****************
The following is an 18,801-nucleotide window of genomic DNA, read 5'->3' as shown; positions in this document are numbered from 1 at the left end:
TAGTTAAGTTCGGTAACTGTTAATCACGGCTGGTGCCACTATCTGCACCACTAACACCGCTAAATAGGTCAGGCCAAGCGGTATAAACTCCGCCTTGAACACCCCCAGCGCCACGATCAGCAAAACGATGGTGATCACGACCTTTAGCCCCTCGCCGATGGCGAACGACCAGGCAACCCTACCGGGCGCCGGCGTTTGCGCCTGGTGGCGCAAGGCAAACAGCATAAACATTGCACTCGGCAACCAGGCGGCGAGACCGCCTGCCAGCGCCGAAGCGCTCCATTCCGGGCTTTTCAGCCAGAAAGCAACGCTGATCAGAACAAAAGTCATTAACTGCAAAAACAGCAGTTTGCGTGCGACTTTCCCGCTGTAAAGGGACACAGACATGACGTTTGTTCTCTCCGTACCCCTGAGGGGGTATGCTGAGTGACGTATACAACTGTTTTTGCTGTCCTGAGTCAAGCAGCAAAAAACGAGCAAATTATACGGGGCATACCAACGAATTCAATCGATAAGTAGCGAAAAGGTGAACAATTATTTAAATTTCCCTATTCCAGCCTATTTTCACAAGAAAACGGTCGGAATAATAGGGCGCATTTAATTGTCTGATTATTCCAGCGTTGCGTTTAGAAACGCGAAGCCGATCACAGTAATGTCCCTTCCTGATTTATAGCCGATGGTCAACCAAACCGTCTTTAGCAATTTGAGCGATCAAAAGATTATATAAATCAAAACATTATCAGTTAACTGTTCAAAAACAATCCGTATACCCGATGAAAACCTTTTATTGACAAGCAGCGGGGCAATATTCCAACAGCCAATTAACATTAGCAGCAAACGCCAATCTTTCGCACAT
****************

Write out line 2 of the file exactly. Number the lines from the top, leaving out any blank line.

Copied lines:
TAGTTAAGTTCGGTAACTGTTAATCACGGCTGGTGCCACTATCTGCACCACTAACACCGCTAAATAGGTCAGGCCAAGCGGTATAAACTCCGCCTTGAACACCCCCAGCGCCACGATCAGCAAAACGATGGTGATCACGACCTTTAGCCCCTCGCCGATGGCGAACGACCAGGCAACCCTACCGGGCGCCGGCGTTTGCGCCTGGTGGCGCAAGGCAAACAGCATAAACATTGCACTCGGCAACCAGGCGGCGAGACCGCCTGCCAGCGCCGAAGCGCTCCATTCCGGGCTTTTCAGCCAGAAAGCAACGCTGATCAGAACAAAAGTCATTAACTGCAAAAACAGCAGTTTGCGTGCGACTTTCCCGCTGTAAAGGGACACAGACATGACGTTTGTTCTCTCCGTACCCCTGAGGGGGTATGCTGAGTGACGTATACAACTGTTTTTGCTGTCCTGAGTCAAGCAGCAAAAAACGAGCAAATTATACGGGGCATACCAACGAATTCAATCGATAAGTAGCGAAAAGGTGAACAATTATTTAAATTTCCCTATTCCAGCCTATTTTCACAAGAAAACGGTCGGAATAATAGGGCGCATTTAATTGTCTGATTATTCCAGCGTTGCGTTTAGAAACGCGAAGCCGATCACAGTAATGTCCCTTCCTGATTTATAGCCGATGGTCAACCAAACCGTCTTTAGCAATTTGAGCGATCAAAAGATTATATAAATCAAAACATTATCAGTTAACTGTTCAAAAACAATCCGTATACCCGATGAAAACCTTTTATTGACAAGCAGCGGGGCAATATTCCAACAGCCAATTAACATTAGCAGCAAACGCCAATCTTTCGCACAT